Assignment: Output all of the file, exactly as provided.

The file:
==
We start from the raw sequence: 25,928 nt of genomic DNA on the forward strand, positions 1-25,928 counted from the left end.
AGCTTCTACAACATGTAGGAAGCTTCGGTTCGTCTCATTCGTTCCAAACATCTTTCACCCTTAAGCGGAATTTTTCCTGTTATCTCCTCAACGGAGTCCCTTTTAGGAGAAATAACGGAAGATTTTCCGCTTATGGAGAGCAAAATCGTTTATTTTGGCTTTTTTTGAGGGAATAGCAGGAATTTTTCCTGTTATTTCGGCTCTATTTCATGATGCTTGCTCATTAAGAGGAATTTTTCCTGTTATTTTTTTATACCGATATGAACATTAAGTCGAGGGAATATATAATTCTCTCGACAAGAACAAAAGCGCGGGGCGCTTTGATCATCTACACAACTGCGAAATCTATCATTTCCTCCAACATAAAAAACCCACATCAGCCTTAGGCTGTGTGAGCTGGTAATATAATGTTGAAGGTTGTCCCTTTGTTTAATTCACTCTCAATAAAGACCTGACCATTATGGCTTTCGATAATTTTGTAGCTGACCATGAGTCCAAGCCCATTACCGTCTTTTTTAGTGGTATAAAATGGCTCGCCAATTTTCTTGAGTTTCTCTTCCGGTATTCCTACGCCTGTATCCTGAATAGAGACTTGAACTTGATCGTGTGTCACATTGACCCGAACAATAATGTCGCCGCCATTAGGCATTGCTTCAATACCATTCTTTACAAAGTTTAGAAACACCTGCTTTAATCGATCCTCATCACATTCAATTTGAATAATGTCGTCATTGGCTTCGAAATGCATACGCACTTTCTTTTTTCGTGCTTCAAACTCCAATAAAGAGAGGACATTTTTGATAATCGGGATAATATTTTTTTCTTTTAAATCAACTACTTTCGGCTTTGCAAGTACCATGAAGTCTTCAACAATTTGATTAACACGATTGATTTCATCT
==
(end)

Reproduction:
We start from the raw sequence: 25,928 nt of genomic DNA on the forward strand, positions 1-25,928 counted from the left end.
AGCTTCTACAACATGTAGGAAGCTTCGGTTCGTCTCATTCGTTCCAAACATCTTTCACCCTTAAGCGGAATTTTTCCTGTTATCTCCTCAACGGAGTCCCTTTTAGGAGAAATAACGGAAGATTTTCCGCTTATGGAGAGCAAAATCGTTTATTTTGGCTTTTTTTGAGGGAATAGCAGGAATTTTTCCTGTTATTTCGGCTCTATTTCATGATGCTTGCTCATTAAGAGGAATTTTTCCTGTTATTTTTTTATACCGATATGAACATTAAGTCGAGGGAATATATAATTCTCTCGACAAGAACAAAAGCGCGGGGCGCTTTGATCATCTACACAACTGCGAAATCTATCATTTCCTCCAACATAAAAAACCCACATCAGCCTTAGGCTGTGTGAGCTGGTAATATAATGTTGAAGGTTGTCCCTTTGTTTAATTCACTCTCAATAAAGACCTGACCATTATGGCTTTCGATAATTTTGTAGCTGACCATGAGTCCAAGCCCATTACCGTCTTTTTTAGTGGTATAAAATGGCTCGCCAATTTTCTTGAGTTTCTCTTCCGGTATTCCTACGCCTGTATCCTGAATAGAGACTTGAACTTGATCGTGTGTCACATTGACCCGAACAATAATGTCGCCGCCATTAGGCATTGCTTCAATACCATTCTTTACAAAGTTTAGAAACACCTGCTTTAATCGATCCTCATCACATTCAATTTGAATAATGTCGTCATTGGCTTCGAAATGCATACGCACTTTCTTTTTTCGTGCTTCAAACTCCAATAAAGAGAGGACATTTTTGATAATCGGGATAATATTTTTTTCTTTTAAATCAACTACTTTCGGCTTTGCAAGTACCATGAAGTCTTCAACAATTTGATTAACACGATTGATTTCATCT